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Urge Congress to reform immigration

I applaud the Journal’s correspondents over recent days where they’ve striven to show the harsh divide between those who object to anyone of different nationality or race having some form of success or fulfillment of dreams, such as the recent Miss America crowning.

What we see is an ideological divide that cutting across America is setting us as a nation up for years of acrimony and hatred.

It’s easy to be depressed about America these days. We’ve got messes aplenty abroad, and the Republican dominated House of Representatives is totally paralyzed.

The GOP-led House has become a small-minded, parochial place where collaboration is considered treason, where science is considered a matter of opinion and where immigration is considered a threat.


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There are some people in America who still haven’t given up hope that immigration reform can still happen this year. The New Mexico Faith Coalition for Immigrant Justice is joining other immigrant-based groups in seeking this reform.

We’ve just published a position paper that insists that whatever legislation is passed needs to contain a pathway to citizenship for unauthorized immigrants that is fair and also feasible, a guarantee that immigration reform policies support family unification and American values, and due process protections are enabled.

To spend any more billions on the border is throwing money down the drain.

In 2007, the last time immigration reform had a chance, it was determined that border security standards were already met. The Senate has passed a pathway to citizenship but suggests huge further expenditures while the House can’t seem to get beyond border issues.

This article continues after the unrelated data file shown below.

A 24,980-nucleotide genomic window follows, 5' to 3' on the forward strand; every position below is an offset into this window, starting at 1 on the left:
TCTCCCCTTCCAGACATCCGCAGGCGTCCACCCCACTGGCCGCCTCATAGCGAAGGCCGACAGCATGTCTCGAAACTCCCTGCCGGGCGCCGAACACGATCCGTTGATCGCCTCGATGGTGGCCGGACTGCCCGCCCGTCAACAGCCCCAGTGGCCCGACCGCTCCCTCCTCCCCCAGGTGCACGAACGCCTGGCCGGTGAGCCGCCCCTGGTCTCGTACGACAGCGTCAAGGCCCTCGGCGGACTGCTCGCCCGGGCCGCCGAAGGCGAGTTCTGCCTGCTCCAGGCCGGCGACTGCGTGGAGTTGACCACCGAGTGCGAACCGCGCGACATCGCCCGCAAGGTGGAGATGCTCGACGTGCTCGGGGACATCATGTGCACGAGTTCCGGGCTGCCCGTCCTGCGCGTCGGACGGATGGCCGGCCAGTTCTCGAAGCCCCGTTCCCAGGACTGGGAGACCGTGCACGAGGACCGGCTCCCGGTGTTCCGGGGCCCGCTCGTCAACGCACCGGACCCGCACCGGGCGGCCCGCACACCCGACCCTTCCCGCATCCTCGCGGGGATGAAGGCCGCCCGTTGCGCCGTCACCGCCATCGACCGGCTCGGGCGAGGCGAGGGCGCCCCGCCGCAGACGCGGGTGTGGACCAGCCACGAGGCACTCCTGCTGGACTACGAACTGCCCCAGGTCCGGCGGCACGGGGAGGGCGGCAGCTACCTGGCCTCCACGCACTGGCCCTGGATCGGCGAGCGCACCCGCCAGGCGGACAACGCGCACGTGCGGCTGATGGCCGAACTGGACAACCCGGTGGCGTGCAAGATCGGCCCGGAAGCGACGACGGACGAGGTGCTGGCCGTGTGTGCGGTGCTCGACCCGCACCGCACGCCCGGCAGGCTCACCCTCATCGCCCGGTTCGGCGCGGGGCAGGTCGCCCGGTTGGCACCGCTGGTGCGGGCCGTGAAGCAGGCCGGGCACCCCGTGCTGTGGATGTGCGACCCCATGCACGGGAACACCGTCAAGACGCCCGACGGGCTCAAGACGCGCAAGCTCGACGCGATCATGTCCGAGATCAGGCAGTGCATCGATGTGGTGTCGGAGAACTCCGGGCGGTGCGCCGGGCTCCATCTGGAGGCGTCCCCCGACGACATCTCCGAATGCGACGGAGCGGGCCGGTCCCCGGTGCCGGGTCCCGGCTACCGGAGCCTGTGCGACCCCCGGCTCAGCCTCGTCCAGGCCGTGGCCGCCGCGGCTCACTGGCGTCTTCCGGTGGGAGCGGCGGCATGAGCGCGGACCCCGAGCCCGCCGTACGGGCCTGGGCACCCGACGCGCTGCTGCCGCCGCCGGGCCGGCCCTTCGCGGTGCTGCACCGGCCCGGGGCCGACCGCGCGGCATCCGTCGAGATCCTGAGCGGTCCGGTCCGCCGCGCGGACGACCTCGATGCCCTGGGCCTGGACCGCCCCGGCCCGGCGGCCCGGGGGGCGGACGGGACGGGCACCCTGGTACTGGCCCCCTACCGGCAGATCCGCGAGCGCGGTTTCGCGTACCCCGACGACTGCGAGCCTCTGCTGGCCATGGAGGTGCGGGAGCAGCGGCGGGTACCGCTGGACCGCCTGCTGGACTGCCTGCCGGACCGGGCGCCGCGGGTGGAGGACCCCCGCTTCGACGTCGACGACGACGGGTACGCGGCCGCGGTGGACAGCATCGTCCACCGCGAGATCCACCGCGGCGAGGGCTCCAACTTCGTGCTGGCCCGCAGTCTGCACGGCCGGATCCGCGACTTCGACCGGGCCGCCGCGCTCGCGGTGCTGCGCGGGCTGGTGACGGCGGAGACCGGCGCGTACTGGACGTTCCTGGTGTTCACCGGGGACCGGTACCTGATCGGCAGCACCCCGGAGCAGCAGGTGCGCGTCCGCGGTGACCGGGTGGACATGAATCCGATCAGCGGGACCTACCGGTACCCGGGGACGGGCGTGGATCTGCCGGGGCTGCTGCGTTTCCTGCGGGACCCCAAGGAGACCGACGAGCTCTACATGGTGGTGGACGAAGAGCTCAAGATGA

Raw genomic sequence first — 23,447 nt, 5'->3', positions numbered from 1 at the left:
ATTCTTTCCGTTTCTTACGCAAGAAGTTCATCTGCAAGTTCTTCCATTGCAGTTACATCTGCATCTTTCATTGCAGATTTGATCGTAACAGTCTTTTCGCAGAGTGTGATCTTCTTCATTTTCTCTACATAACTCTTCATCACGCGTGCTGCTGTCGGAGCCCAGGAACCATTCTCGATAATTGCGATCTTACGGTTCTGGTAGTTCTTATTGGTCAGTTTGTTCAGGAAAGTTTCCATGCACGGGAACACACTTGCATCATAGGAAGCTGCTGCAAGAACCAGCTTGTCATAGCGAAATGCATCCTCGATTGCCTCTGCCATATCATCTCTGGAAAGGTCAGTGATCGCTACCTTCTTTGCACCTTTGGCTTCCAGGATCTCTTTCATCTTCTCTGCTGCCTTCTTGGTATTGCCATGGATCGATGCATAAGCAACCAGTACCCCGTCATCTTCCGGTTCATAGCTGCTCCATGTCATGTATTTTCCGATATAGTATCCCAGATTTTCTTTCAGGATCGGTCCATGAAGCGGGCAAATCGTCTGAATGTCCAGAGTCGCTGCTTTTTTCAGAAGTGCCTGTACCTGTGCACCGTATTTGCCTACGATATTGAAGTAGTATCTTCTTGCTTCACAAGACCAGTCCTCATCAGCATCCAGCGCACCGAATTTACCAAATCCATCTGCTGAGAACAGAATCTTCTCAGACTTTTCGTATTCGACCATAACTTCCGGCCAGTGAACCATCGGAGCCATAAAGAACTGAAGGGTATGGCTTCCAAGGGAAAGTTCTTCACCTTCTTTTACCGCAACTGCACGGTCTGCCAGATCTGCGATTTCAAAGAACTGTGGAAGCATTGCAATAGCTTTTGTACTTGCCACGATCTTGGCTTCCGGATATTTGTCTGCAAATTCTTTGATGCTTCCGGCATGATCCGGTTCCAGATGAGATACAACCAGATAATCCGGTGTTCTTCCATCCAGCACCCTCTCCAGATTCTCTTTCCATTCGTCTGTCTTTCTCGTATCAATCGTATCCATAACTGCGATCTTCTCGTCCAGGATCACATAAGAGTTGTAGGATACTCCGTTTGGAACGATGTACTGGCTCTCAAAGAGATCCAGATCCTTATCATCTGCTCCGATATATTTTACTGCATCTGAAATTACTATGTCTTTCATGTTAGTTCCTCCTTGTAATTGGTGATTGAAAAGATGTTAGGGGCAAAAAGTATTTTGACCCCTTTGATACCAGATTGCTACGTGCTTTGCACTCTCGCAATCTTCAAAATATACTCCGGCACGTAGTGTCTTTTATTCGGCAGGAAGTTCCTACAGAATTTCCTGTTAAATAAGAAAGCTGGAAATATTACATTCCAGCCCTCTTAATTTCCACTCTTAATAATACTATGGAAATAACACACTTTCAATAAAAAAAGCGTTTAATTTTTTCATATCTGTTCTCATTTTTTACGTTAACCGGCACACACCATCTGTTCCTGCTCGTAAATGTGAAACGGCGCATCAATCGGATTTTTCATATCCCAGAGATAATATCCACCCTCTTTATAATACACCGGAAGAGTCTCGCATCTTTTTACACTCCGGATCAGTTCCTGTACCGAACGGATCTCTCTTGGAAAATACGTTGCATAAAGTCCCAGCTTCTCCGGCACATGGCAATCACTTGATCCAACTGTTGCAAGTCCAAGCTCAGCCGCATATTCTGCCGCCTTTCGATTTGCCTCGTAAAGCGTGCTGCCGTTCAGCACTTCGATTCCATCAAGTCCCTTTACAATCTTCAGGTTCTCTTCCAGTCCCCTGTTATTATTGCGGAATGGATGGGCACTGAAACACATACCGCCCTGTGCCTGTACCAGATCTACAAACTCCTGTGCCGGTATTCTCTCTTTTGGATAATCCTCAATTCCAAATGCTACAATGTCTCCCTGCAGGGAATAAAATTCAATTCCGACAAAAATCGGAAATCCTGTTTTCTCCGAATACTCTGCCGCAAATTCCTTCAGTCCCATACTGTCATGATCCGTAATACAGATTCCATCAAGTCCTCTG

We are at the beginning of a letter-writing campaign to House and Senate members urging their action on reform. The biggest block in New Mexico is U.S. Rep. Steve Pearce. There’s a fierce campaign in his district to the south to get him on board.

The signs of success are not hopeful, yet people still hope. There is too much at stake for America’s future, with 11 million immigrants living under a shadow and over 400,000 in detention centers.

The only winners are the private corporations making a fortune in detaining them.

The largest issue is the House’s continuing failure to act.

It took a great push from justice-hearted people to bring down the Berlin wall, and it will take a similar effort to break down the wall of death on our southern borders.

We in the New Mexico Faith Coalition for Immigrant Justice, along with our immigrant partners, urge you to join us in doing just that, to write Congress, to lobby the president.

It can be done.